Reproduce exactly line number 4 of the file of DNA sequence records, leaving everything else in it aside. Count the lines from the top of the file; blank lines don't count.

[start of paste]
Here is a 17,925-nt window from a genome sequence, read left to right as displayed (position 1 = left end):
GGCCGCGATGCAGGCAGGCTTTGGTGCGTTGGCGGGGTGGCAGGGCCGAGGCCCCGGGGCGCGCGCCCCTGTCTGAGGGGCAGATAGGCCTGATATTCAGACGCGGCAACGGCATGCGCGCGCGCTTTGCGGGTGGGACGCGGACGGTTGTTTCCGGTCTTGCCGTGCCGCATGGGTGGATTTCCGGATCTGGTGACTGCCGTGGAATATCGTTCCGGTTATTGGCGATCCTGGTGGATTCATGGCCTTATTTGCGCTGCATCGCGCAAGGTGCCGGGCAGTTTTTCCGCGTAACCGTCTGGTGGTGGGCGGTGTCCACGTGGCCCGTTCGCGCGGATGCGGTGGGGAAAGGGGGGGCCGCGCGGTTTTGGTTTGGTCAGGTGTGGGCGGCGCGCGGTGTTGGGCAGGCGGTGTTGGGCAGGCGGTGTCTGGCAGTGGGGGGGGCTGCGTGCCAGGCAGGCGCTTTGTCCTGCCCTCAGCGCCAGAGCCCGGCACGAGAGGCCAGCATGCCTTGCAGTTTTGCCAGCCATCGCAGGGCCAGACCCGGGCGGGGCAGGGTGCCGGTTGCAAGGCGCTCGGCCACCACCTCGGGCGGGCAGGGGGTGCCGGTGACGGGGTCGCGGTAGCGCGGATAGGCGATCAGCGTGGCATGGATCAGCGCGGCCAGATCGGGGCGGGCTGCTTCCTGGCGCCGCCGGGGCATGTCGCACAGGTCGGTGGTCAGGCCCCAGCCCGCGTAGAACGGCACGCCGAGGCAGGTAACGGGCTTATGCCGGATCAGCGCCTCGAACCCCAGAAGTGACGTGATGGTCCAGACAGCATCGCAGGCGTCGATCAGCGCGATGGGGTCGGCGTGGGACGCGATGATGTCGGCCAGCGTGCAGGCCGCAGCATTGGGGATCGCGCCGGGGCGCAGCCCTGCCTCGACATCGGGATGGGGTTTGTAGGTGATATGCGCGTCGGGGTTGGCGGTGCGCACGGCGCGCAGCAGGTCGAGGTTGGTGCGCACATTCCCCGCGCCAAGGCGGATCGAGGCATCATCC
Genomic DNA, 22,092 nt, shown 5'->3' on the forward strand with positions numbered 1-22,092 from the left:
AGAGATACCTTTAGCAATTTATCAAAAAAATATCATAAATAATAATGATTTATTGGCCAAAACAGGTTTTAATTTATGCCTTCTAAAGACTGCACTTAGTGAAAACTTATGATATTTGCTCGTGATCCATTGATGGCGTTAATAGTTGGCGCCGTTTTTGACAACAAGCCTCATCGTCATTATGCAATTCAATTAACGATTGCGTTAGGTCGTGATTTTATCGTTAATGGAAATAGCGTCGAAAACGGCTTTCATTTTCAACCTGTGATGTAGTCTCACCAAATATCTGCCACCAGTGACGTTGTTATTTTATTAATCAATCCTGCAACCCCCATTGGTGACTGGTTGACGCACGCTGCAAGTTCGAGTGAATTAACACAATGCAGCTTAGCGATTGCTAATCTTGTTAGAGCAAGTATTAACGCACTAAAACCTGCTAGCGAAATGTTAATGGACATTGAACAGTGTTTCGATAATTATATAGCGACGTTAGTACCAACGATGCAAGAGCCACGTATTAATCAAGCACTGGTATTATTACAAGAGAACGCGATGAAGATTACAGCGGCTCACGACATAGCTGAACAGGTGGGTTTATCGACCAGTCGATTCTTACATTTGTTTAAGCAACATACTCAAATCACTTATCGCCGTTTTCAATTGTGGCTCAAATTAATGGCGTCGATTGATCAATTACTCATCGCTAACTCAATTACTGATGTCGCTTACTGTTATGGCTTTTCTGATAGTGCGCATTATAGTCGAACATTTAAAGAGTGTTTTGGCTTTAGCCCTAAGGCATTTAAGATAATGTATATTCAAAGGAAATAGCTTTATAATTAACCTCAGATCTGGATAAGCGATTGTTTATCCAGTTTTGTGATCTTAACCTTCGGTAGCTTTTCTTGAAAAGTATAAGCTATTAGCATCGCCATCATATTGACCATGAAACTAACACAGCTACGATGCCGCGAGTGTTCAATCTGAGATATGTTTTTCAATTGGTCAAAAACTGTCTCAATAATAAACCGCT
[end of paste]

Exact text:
AGAGATACCTTTAGCAATTTATCAAAAAAATATCATAAATAATAATGATTTATTGGCCAAAACAGGTTTTAATTTATGCCTTCTAAAGACTGCACTTAGTGAAAACTTATGATATTTGCTCGTGATCCATTGATGGCGTTAATAGTTGGCGCCGTTTTTGACAACAAGCCTCATCGTCATTATGCAATTCAATTAACGATTGCGTTAGGTCGTGATTTTATCGTTAATGGAAATAGCGTCGAAAACGGCTTTCATTTTCAACCTGTGATGTAGTCTCACCAAATATCTGCCACCAGTGACGTTGTTATTTTATTAATCAATCCTGCAACCCCCATTGGTGACTGGTTGACGCACGCTGCAAGTTCGAGTGAATTAACACAATGCAGCTTAGCGATTGCTAATCTTGTTAGAGCAAGTATTAACGCACTAAAACCTGCTAGCGAAATGTTAATGGACATTGAACAGTGTTTCGATAATTATATAGCGACGTTAGTACCAACGATGCAAGAGCCACGTATTAATCAAGCACTGGTATTATTACAAGAGAACGCGATGAAGATTACAGCGGCTCACGACATAGCTGAACAGGTGGGTTTATCGACCAGTCGATTCTTACATTTGTTTAAGCAACATACTCAAATCACTTATCGCCGTTTTCAATTGTGGCTCAAATTAATGGCGTCGATTGATCAATTACTCATCGCTAACTCAATTACTGATGTCGCTTACTGTTATGGCTTTTCTGATAGTGCGCATTATAGTCGAACATTTAAAGAGTGTTTTGGCTTTAGCCCTAAGGCATTTAAGATAATGTATATTCAAAGGAAATAGCTTTATAATTAACCTCAGATCTGGATAAGCGATTGTTTATCCAGTTTTGTGATCTTAACCTTCGGTAGCTTTTCTTGAAAAGTATAAGCTATTAGCATCGCCATCATATTGACCATGAAACTAACACAGCTACGATGCCGCGAGTGTTCAATCTGAGATATGTTTTTCAATTGGTCAAAAACTGTCTCAATAATAAACCGCT